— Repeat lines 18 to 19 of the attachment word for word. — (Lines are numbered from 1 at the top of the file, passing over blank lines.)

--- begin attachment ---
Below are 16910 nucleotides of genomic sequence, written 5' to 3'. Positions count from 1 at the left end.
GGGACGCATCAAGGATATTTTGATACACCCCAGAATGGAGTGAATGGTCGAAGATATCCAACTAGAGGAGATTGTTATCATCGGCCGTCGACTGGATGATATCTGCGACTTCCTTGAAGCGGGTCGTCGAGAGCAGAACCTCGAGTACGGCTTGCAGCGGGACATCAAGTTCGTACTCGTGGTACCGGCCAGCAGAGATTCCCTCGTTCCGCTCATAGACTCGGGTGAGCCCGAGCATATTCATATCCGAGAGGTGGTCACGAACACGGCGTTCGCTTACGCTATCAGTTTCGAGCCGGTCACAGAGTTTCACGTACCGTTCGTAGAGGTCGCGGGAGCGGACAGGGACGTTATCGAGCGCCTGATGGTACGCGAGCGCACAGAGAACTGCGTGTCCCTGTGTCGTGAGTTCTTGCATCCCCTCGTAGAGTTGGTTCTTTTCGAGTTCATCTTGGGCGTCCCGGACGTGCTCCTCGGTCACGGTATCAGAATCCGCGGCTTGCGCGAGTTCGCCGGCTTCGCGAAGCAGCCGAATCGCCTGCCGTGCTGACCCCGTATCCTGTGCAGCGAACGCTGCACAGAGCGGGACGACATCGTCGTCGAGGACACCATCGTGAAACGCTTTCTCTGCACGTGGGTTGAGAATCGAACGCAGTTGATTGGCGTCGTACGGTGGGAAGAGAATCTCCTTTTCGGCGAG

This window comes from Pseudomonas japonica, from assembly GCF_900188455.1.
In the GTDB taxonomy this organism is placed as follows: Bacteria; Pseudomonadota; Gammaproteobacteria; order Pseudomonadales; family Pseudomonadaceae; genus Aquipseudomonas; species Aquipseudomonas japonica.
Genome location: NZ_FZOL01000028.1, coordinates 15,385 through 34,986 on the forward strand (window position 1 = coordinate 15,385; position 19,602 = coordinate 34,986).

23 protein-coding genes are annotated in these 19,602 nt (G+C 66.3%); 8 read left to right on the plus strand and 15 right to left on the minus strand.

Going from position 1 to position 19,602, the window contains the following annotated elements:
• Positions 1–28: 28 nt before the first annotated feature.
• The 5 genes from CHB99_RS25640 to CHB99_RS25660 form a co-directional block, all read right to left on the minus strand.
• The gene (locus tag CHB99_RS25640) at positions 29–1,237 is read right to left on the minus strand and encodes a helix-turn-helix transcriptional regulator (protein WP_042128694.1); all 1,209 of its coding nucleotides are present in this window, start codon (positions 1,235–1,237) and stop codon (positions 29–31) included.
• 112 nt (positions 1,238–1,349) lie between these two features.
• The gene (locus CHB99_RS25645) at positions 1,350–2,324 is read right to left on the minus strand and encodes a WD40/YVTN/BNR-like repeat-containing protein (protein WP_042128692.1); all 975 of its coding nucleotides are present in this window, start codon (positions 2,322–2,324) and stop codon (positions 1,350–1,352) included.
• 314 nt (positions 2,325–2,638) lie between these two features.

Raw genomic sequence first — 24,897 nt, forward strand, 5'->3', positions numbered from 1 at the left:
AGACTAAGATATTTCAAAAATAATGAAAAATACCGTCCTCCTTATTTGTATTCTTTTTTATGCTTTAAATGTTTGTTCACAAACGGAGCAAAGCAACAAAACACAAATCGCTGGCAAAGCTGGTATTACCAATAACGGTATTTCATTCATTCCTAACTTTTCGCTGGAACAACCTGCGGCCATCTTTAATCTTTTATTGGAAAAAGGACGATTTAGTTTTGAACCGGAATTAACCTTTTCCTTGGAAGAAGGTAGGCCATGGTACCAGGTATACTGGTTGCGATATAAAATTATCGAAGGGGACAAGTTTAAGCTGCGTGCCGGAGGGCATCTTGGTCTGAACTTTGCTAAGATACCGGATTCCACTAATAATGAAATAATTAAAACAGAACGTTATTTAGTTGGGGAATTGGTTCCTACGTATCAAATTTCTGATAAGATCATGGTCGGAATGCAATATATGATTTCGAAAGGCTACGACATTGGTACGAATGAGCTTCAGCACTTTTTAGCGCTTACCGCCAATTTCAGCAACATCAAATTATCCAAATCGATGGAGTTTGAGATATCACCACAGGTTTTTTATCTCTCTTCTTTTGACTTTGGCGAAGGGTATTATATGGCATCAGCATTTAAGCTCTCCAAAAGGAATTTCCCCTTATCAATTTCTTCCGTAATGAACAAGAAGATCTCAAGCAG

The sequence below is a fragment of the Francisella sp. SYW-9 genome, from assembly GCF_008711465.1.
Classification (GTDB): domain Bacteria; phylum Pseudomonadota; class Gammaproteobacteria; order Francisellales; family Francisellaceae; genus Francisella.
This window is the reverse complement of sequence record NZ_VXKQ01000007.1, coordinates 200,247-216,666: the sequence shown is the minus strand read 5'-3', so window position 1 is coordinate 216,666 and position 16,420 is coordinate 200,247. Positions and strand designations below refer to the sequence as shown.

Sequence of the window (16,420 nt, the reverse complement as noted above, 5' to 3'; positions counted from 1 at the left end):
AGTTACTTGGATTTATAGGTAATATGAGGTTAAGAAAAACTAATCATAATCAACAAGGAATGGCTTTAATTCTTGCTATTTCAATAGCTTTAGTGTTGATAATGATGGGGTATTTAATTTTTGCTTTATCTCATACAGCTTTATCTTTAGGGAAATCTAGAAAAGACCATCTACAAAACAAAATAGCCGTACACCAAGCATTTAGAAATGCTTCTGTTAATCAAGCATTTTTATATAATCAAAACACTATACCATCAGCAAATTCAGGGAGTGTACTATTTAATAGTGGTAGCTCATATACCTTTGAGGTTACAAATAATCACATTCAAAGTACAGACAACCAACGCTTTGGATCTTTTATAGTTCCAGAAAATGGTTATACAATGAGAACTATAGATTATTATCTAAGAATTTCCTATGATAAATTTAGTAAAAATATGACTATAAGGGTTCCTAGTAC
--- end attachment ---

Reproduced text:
This window is the reverse complement of sequence record NZ_VXKQ01000007.1, coordinates 200,247-216,666: the sequence shown is the minus strand read 5'-3', so window position 1 is coordinate 216,666 and position 16,420 is coordinate 200,247. Positions and strand designations below refer to the sequence as shown.

Sequence of the window (16,420 nt, the reverse complement as noted above, 5' to 3'; positions counted from 1 at the left end):